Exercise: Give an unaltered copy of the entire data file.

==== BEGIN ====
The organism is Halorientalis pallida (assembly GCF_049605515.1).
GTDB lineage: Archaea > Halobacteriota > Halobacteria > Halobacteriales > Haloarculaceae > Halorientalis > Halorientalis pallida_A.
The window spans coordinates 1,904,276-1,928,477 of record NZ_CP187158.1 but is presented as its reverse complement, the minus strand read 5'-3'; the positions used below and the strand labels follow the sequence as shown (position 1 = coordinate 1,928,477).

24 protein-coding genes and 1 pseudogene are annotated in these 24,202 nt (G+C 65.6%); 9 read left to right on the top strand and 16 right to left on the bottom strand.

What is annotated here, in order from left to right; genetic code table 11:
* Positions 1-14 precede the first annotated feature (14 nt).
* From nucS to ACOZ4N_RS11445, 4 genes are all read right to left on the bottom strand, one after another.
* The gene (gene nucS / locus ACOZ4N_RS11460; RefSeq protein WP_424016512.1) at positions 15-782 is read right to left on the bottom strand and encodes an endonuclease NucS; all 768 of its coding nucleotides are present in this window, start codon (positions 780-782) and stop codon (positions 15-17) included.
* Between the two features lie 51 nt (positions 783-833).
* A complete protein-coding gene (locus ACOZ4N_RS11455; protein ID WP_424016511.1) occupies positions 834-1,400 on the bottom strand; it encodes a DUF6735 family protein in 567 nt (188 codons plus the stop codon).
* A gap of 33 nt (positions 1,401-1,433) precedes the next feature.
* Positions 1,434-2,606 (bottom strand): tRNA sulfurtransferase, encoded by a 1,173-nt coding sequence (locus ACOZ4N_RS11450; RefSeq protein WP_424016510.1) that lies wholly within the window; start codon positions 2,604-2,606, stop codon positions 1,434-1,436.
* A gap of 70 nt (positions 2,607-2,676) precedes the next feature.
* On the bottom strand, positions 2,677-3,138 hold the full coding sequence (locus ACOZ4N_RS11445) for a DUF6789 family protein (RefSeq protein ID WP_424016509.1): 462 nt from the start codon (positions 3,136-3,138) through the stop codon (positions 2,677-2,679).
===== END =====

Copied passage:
The organism is Halorientalis pallida (assembly GCF_049605515.1).
GTDB lineage: Archaea > Halobacteriota > Halobacteria > Halobacteriales > Haloarculaceae > Halorientalis > Halorientalis pallida_A.
The window spans coordinates 1,904,276-1,928,477 of record NZ_CP187158.1 but is presented as its reverse complement, the minus strand read 5'-3'; the positions used below and the strand labels follow the sequence as shown (position 1 = coordinate 1,928,477).

24 protein-coding genes and 1 pseudogene are annotated in these 24,202 nt (G+C 65.6%); 9 read left to right on the top strand and 16 right to left on the bottom strand.

What is annotated here, in order from left to right; genetic code table 11:
* Positions 1-14 precede the first annotated feature (14 nt).
* From nucS to ACOZ4N_RS11445, 4 genes are all read right to left on the bottom strand, one after another.
* The gene (gene nucS / locus ACOZ4N_RS11460; RefSeq protein WP_424016512.1) at positions 15-782 is read right to left on the bottom strand and encodes an endonuclease NucS; all 768 of its coding nucleotides are present in this window, start codon (positions 780-782) and stop codon (positions 15-17) included.
* Between the two features lie 51 nt (positions 783-833).
* A complete protein-coding gene (locus ACOZ4N_RS11455; protein ID WP_424016511.1) occupies positions 834-1,400 on the bottom strand; it encodes a DUF6735 family protein in 567 nt (188 codons plus the stop codon).
* A gap of 33 nt (positions 1,401-1,433) precedes the next feature.
* Positions 1,434-2,606 (bottom strand): tRNA sulfurtransferase, encoded by a 1,173-nt coding sequence (locus ACOZ4N_RS11450; RefSeq protein WP_424016510.1) that lies wholly within the window; start codon positions 2,604-2,606, stop codon positions 1,434-1,436.
* A gap of 70 nt (positions 2,607-2,676) precedes the next feature.
* On the bottom strand, positions 2,677-3,138 hold the full coding sequence (locus ACOZ4N_RS11445) for a DUF6789 family protein (RefSeq protein ID WP_424016509.1): 462 nt from the start codon (positions 3,136-3,138) through the stop codon (positions 2,677-2,679).